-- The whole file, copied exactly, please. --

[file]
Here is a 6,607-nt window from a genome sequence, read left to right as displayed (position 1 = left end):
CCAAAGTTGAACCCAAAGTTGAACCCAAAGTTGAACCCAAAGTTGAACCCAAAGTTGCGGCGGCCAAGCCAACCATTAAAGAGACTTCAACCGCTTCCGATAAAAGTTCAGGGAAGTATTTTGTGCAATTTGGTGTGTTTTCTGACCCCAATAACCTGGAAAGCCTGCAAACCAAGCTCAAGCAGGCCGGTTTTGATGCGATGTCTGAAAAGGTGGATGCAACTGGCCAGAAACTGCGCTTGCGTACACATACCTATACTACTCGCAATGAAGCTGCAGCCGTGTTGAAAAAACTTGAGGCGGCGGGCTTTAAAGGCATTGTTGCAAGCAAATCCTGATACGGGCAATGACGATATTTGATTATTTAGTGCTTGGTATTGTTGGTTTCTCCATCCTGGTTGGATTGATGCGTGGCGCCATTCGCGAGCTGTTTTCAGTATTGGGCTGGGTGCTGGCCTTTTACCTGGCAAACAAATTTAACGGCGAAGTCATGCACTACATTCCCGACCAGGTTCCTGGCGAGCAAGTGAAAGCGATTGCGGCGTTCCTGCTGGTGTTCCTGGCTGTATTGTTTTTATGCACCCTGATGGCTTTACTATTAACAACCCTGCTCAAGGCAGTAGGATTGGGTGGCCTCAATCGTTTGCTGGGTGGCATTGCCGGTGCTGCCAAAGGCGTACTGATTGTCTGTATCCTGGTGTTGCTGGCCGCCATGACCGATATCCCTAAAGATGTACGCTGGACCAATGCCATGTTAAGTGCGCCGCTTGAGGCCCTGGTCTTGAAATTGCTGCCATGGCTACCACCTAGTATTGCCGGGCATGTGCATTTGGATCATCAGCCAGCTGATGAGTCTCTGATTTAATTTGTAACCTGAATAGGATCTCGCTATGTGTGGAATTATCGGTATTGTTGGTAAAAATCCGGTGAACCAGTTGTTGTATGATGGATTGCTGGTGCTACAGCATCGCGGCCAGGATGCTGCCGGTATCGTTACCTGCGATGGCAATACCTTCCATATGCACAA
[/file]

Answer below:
Here is a 6,607-nt window from a genome sequence, read left to right as displayed (position 1 = left end):
CCAAAGTTGAACCCAAAGTTGAACCCAAAGTTGAACCCAAAGTTGAACCCAAAGTTGCGGCGGCCAAGCCAACCATTAAAGAGACTTCAACCGCTTCCGATAAAAGTTCAGGGAAGTATTTTGTGCAATTTGGTGTGTTTTCTGACCCCAATAACCTGGAAAGCCTGCAAACCAAGCTCAAGCAGGCCGGTTTTGATGCGATGTCTGAAAAGGTGGATGCAACTGGCCAGAAACTGCGCTTGCGTACACATACCTATACTACTCGCAATGAAGCTGCAGCCGTGTTGAAAAAACTTGAGGCGGCGGGCTTTAAAGGCATTGTTGCAAGCAAATCCTGATACGGGCAATGACGATATTTGATTATTTAGTGCTTGGTATTGTTGGTTTCTCCATCCTGGTTGGATTGATGCGTGGCGCCATTCGCGAGCTGTTTTCAGTATTGGGCTGGGTGCTGGCCTTTTACCTGGCAAACAAATTTAACGGCGAAGTCATGCACTACATTCCCGACCAGGTTCCTGGCGAGCAAGTGAAAGCGATTGCGGCGTTCCTGCTGGTGTTCCTGGCTGTATTGTTTTTATGCACCCTGATGGCTTTACTATTAACAACCCTGCTCAAGGCAGTAGGATTGGGTGGCCTCAATCGTTTGCTGGGTGGCATTGCCGGTGCTGCCAAAGGCGTACTGATTGTCTGTATCCTGGTGTTGCTGGCCGCCATGACCGATATCCCTAAAGATGTACGCTGGACCAATGCCATGTTAAGTGCGCCGCTTGAGGCCCTGGTCTTGAAATTGCTGCCATGGCTACCACCTAGTATTGCCGGGCATGTGCATTTGGATCATCAGCCAGCTGATGAGTCTCTGATTTAATTTGTAACCTGAATAGGATCTCGCTATGTGTGGAATTATCGGTATTGTTGGTAAAAATCCGGTGAACCAGTTGTTGTATGATGGATTGCTGGTGCTACAGCATCGCGGCCAGGATGCTGCCGGTATCGTTACCTGCGATGGCAATACCTTCCATATGCACAA